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Easter Sunday Sermon

For Sunday 17th March 2024, the Fifth Sunday in Lent Mark 16 1-8


Words matter but they also weigh us down. We love words, we need words, but we get caught in them, trapped in them. The resurrection of Christ is where our words fail, and so they should. We should delight in the failure of our words. Those three women who discover the empty tomb in Mark’s account, Mary Magdalene, Mary the mother of James and Salome, find their words fail. ‘For terror and amazement had seized them; and they said nothing to anyone.’


Saying nothing to anyone is a true spiritual practice but we say too much. Who has not gone thirsty and hungry to church on Easter day, hoping to sense just something of the sheer transcendent mystery of the resurrection, only to be met with a well-meaning person at the pulpit telling you something rather lovely about daffodils springing up or trees coming into leaf? Words can be so very disappointing.


Christ is risen, the words have their primal power as a formula. But the religious salesperson at your door, or at the front of your church, or in wastelands of the internet, is often atheism’s strongest recruiting officer.


A preacher should not seek to persuade. If you are attempting to persuade people about the reality of the risen Christ your argument, on some fundamental level, has already been lost. The words we hear and read in the Bible are not exercises in persuasion, they are incantation, they are depth mystery, they are poetry, they are miracle, they are history and myth woven together to show a greater truth. The Bible is selling nothing. All Biblical salespeople should retire forthwith and find an honest job.


What we can do together, in Church, is find ways to enter the mystery of the resurrection, to find ways to experience the reality of a transcendent love at the heart of each of us and among us as a gathering. Christ is to be experienced in the difficult tangle of our suffering lives and if Christ is not met there Christ will not be found in Church either. I have been reading a book called The Undistorted Image, which is about a holy man dedicated to prayer, Staretz Silouan. There is this paragraph.


‘The ascetic learns the great mysteries of the spirit through pure mental prayer. They descend into their inmost heart, into their natural heart first, and thence into those depths that are no longer of the flesh. They thus find their deep heart and reach the profound spiritual, metaphysical core of their being; and looking into it they see that the existence of humankind is not something alien and extraneous to them, but is inextricably bound up with their own existence.’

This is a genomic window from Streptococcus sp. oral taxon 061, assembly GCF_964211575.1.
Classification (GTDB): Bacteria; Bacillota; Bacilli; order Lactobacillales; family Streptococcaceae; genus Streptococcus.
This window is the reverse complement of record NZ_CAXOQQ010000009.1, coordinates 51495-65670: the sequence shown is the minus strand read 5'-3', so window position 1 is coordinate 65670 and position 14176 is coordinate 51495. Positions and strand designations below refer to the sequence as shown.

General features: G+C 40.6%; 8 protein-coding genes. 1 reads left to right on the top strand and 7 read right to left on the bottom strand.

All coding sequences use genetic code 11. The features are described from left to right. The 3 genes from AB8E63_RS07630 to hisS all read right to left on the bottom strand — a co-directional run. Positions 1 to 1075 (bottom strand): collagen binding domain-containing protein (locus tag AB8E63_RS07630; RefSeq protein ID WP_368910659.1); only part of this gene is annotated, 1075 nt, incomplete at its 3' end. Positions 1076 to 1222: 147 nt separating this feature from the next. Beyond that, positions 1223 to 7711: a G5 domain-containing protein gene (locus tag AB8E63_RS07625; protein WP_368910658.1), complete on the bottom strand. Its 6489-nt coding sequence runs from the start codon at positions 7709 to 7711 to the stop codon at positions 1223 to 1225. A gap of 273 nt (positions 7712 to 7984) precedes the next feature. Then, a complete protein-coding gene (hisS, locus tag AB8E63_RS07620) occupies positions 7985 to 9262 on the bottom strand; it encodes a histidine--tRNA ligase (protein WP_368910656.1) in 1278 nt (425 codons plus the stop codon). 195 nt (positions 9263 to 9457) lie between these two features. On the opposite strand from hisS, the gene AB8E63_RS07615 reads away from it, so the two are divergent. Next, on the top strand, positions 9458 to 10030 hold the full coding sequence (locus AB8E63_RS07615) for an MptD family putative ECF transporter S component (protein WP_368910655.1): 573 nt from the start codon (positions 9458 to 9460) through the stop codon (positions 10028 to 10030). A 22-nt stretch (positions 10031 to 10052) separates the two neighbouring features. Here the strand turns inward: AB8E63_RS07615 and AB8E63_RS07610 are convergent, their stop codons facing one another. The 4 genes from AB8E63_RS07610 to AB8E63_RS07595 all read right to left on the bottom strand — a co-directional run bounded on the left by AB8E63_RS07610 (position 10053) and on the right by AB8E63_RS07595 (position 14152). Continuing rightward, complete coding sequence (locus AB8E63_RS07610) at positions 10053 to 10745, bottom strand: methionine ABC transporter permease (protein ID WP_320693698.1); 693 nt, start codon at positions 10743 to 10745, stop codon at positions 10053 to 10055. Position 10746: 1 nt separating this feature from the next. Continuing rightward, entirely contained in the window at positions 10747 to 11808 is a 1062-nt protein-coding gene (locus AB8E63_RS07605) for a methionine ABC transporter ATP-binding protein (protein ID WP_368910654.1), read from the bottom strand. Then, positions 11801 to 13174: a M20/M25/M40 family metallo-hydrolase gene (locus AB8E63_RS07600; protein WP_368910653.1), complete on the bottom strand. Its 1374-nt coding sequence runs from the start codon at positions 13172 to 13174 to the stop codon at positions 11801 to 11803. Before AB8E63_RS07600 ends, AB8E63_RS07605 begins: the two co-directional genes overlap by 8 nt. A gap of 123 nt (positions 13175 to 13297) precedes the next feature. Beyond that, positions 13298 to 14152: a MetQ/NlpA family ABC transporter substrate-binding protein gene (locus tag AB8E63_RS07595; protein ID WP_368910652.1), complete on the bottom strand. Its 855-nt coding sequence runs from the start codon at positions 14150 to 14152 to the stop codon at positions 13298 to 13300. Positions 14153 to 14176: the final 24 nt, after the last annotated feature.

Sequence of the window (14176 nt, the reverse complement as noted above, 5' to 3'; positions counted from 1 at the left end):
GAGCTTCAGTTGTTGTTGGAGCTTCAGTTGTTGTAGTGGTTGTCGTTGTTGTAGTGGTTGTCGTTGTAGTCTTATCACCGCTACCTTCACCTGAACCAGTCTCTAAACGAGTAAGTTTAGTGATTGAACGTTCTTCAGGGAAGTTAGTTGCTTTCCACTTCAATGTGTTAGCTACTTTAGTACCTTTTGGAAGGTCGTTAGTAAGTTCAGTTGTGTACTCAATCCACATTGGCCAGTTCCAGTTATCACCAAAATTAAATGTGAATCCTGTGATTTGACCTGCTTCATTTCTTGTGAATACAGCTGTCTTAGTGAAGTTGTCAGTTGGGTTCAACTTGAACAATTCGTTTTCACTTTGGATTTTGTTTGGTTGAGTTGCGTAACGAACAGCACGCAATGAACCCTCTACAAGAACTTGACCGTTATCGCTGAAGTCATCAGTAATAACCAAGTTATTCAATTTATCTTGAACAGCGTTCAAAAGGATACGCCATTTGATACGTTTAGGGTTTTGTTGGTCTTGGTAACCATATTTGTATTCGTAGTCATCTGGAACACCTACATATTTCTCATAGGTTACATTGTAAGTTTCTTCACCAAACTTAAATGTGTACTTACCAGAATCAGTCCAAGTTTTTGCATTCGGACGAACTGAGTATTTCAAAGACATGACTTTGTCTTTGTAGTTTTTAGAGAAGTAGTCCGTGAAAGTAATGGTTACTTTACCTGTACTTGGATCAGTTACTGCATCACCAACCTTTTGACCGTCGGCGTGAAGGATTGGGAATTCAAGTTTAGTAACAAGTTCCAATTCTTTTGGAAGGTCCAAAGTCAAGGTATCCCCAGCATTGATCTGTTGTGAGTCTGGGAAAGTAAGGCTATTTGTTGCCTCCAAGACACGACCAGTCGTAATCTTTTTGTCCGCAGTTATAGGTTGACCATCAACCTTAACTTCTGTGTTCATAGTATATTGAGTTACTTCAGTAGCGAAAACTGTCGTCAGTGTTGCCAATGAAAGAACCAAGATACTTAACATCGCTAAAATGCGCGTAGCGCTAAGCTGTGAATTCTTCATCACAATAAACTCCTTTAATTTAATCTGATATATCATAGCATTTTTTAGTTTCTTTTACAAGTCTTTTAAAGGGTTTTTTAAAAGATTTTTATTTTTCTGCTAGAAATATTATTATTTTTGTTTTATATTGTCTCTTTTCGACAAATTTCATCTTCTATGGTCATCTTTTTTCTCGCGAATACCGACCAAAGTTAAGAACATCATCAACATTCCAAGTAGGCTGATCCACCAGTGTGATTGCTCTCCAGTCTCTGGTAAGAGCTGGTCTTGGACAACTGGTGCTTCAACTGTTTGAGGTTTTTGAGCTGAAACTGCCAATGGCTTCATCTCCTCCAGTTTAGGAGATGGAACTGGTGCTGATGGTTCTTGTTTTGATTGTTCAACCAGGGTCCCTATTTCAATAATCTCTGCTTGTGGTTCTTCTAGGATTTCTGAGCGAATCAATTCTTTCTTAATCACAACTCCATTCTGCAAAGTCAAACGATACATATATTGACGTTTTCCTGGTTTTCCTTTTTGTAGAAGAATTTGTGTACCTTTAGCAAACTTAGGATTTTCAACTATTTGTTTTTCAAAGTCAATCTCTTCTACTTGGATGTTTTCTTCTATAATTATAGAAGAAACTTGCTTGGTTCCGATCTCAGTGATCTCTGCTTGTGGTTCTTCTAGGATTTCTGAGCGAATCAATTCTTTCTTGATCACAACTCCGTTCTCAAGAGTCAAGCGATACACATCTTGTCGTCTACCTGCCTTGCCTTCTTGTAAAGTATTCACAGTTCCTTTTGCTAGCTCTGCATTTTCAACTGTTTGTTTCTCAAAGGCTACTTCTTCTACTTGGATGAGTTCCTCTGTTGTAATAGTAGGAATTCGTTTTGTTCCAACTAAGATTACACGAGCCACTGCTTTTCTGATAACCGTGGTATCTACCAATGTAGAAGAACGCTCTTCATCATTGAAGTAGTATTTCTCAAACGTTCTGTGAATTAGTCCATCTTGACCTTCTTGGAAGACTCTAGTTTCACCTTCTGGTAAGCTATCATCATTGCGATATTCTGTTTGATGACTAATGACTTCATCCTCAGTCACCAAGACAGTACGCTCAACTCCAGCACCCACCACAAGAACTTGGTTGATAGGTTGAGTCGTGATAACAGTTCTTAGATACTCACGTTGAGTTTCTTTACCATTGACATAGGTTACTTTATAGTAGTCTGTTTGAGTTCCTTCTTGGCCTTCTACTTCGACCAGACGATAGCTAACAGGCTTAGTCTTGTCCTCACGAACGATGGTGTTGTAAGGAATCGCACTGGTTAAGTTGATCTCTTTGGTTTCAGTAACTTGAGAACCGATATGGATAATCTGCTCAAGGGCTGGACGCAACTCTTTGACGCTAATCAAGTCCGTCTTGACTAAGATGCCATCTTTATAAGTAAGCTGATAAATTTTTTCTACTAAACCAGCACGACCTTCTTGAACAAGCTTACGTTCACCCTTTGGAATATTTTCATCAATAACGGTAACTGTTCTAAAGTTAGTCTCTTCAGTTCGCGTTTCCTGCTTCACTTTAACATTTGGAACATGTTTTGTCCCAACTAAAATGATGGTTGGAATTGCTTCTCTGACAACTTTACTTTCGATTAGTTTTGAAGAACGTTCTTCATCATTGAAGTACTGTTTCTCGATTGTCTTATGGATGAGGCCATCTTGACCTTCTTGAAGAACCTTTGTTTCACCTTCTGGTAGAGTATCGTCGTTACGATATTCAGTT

The challenge for us is to descend from our heads (those little mind-prisons where we feel we are confined) down into the depths of our hearts, and by hearts here we mean the centre of who we are. We are descending into our depths to meet the risen Christ and share in Christ’s love for all.


In The Undistorted Image, the holy man, Staretz Silouan was a monk at Mount Athos in Greece. In Mount Athos there is a long tradition of monasteries dedicated to the work of pure prayer. Pure prayer is not a practice in opposition to words. The reading of the Bible, praying with words, the words spoken during communion, all have their place in the eco system of worship. But pure prayer is a time when we can learn to meet God on God’s own terms rather than on our terms. When we let our words fail us in the face of the risen Lord.


Staretz Silouan was a monk who prayed The Jesus Prayer. Its full form is Lord Jesus Christ, Son of God, Have mercy upon me, a sinner. But it is silently prayed in many versions and there is no set form. Lord Jesus Christ, Son of God, Have mercy. Or Lord Jesus Christ, Have mercy. Or Jesus. Or Christ. Praying with the name of God. Sounding the name of God. Descending from the mind and into the heart, into the deep heart. Sounding the depths of prayer.


As we gently practice this form of pure prayer we turn from our ideas and our images and our words and our worries and we turn to the presence of God. We silently pray, Lord Jesus Christ, Son of God, Have mercy. Worries, words, images, fantasies, they all come. We silently pray, Lord Jesus Christ, Son of God, Have mercy.

What happens when we encounter the presence of Christ rather than the idea of Christ? We become more tender hearted. We can draw in a deep breath of love and feel our soul expand. We may say a lot less while being much more present. We might listen at a new level of luminous focus. When Christ rises in our hearts and our minds the daily task becomes the work of love.


You might be stuck in an airport. You might be caught in a quarrel. You might be lost in the Badlands of a Zoom meeting which is stretching on into infinity. You might be caught in traffic. You might be rammed into a corner on a quaking train. Remember God is found in the depths of the heart. Christ is encountered in the depths of your being. You can raise His presence with the silent work of prayer. You could be alone in a room or at the centre of a crowd. You silently pray, Lord Jesus Christ, Son of God, Have mercy.

 

The Reverend Ben Brown

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